Low PIM is the buzzword of the week in wireless infrastructure as the industry decides on the new “standard” RF connector. PIM stands for Passive Intermodulation (which is similar but not the same as IMD – that is for active components) and is measured in dB’s. PIM is defined as the unwanted signal or signals generated by the non-linear mixing of 2 or more frequencies, but what does it really mean to the consumer? High PIM means poor cellular reception and limited bandwidth to the end user, which in turn means lost customers to the carrier. Low PIM means strong signals with more bandwidth for more users, which means happy customers and higher revenues for the carrier. From a hardware perspective, it means that each and every connection must be designed to minimize PIM and tested to ensure it is installed properly. That is where Amphenol is the expert.
“Amphenol has been testing and optimizing PIM in our connectors for almost two decades.”
The current standard wireless RF connector – 7/16 connectors – are large and heavy. They have been in the field for years, are proven to be reliable, and have good PIM performance. However, in the age of smartphones, increased data usage equates to increased RF connector density, and the 2”x 2” flange required to mount a 7/16 is too large.
The current alternative – N type connectors – are smaller and fit on a 1”x 1” flange, but cannot match the torque spec or PIM performance of the 7/16 connector.
The front runners for the crown are the 4.1/9.5 and the 4.3/10 connector. The 4.1/9.5 connector is an old interface and is commercially available, but has not achieved widespread adoption. For a list of available current generation Low PIM adapters follow the hyperlink. The 4.3/10 is a new interface based on a new specification, with nearly no time in the field. Let’s compare the two technically first, then understand the industry forces acting on the choice of next gen connectors:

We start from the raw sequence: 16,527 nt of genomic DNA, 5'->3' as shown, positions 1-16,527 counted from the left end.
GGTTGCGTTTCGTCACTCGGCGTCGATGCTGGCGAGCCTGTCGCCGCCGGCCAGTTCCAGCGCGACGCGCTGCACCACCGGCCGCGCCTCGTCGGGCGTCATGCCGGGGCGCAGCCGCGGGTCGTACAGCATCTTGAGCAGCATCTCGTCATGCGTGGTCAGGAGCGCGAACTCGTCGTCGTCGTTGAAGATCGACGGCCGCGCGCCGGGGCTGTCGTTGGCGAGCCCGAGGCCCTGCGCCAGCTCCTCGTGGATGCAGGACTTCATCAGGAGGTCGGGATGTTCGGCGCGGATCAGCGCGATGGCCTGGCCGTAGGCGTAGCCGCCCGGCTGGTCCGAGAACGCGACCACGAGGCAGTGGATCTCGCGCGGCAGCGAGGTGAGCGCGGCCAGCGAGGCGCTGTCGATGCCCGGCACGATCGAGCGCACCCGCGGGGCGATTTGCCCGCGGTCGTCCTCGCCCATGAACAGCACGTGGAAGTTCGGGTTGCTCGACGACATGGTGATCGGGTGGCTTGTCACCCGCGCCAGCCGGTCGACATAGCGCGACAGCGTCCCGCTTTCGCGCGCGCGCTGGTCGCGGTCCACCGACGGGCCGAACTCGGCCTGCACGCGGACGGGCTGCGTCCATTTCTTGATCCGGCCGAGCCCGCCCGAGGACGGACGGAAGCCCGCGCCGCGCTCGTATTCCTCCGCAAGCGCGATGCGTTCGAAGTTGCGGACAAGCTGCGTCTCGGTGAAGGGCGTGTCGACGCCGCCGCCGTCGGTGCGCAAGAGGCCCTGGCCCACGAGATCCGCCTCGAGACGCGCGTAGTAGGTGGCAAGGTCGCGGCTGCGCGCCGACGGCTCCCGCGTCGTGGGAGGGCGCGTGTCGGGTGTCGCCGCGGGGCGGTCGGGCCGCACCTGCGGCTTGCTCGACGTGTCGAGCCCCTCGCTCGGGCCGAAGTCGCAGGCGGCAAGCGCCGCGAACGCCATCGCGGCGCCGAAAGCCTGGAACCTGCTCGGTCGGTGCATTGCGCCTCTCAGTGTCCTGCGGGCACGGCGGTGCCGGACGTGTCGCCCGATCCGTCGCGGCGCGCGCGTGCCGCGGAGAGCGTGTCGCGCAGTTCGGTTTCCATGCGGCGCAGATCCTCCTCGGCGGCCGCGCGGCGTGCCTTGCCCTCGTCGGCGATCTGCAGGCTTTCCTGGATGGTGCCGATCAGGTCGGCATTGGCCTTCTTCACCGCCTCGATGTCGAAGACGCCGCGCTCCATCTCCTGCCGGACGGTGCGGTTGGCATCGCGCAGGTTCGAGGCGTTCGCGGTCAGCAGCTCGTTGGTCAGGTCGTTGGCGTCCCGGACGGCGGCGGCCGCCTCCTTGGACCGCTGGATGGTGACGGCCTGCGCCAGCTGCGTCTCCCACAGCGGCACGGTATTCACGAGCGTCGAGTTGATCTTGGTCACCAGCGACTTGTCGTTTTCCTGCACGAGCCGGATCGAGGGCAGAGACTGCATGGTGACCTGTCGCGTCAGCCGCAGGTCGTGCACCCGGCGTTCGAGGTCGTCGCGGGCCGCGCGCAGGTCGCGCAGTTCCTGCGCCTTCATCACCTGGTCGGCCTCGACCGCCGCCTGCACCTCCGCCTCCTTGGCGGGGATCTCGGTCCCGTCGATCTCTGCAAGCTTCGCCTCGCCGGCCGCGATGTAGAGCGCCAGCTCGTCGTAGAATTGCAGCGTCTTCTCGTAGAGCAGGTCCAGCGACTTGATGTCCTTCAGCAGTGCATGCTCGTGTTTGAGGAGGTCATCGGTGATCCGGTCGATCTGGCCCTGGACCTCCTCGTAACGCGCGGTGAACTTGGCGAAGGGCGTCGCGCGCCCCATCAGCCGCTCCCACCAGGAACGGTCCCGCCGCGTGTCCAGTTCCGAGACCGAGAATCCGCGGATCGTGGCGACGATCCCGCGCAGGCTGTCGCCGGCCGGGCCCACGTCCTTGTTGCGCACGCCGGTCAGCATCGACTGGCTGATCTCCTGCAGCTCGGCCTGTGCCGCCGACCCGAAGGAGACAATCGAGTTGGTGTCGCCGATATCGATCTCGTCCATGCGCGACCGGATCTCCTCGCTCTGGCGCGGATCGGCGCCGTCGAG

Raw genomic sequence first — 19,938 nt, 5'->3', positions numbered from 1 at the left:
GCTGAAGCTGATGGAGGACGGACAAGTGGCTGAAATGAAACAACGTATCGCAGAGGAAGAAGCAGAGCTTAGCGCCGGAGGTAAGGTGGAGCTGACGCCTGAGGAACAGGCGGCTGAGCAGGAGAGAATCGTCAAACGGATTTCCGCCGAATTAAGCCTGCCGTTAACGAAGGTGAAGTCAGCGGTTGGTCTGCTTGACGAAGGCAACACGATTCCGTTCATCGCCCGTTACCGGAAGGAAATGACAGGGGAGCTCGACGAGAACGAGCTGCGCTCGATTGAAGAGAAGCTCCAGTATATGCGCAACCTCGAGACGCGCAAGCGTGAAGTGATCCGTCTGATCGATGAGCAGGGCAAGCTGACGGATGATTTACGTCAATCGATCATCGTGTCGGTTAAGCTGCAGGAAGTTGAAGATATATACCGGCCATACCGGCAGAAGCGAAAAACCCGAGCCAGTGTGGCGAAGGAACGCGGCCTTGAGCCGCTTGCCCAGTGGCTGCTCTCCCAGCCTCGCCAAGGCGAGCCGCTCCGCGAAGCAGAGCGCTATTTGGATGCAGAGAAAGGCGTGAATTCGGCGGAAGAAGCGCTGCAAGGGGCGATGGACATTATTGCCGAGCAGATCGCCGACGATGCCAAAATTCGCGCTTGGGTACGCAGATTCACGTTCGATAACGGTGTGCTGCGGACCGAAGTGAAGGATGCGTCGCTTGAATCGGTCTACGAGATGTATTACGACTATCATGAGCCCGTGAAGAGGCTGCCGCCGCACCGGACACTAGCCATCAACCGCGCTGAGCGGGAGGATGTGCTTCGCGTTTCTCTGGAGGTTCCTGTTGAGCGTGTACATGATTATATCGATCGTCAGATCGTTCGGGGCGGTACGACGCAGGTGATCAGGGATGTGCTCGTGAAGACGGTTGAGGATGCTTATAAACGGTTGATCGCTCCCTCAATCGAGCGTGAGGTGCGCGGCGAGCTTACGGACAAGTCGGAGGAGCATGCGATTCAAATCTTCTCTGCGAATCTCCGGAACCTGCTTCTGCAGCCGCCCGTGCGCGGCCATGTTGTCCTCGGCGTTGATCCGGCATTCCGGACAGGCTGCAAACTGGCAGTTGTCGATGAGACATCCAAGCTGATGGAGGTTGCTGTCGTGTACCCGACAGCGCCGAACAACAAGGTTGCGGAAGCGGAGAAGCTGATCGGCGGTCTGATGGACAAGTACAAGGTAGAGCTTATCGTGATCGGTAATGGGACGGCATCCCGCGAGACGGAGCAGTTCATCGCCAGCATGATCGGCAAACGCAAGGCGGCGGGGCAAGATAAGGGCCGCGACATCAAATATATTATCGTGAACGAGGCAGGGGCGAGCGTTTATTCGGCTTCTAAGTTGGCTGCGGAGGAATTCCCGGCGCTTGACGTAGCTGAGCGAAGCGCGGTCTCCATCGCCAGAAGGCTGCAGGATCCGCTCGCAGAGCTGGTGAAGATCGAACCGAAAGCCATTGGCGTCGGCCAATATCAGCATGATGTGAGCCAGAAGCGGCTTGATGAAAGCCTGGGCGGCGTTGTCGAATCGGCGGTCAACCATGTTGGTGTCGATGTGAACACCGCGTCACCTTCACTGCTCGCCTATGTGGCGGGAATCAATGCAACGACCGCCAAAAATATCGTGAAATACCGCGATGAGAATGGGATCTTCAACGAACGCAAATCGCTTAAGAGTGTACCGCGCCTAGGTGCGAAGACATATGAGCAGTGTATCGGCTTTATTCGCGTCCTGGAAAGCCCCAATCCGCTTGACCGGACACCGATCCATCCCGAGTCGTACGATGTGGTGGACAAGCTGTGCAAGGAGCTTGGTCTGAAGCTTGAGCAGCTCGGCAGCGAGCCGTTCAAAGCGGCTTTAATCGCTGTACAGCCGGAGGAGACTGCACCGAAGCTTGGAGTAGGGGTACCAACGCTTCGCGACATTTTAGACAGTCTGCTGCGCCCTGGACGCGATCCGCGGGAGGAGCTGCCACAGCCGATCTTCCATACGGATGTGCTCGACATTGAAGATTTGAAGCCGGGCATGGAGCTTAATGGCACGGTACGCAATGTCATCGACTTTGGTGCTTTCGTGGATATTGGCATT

- Both meet or exceed the performance of the 7/16, but fit on a 1” flange
- Both can handle higher torque loads than N type, reducing install failures
- 4.1/9.5 PIM performance varies when loose or under strain (similar to 7/16)
- 4.3/10 has the unique ability to have stable PIM while connector is loose or under strain – this increases reliability and allows it to be hand tightened
- 4.3/10 has separate mechanical and electrical planes for optimized PIM
4.1/9.5 Bulkhead Flange Adapter
- A major US carrier is pushing all large RF interfaces to 4.1/9.5
- European standard is likely to be 4.3/10
- Many carriers have not adopted 4.1/9.5, seemingly waiting for the 4.3/10
While Verizon is supporting 4.1/9.5 at the moment, the industry at large seems to be holding off as the 4.3/10 is a strong contender for the crown of “Standard Low PIM” connector. Very likely both standards will exist and create their own niche, as is seen with the current gen products. Amphenol continues to broaden its industry leading product portfolio, offering the 4.1/9.5 in multiple configurations, and developing the 4.3/10 product line. Please contact us to learn more.
Years of Experience
Amphenol has been testing and optimizing PIM in our connectors for almost two decades. We offer 100% PIM testing on critical products and can work with our customers to optimize PIM at the system level. To get really smart on PIM, read the white paper written by our very own RF guru, David Weinstein.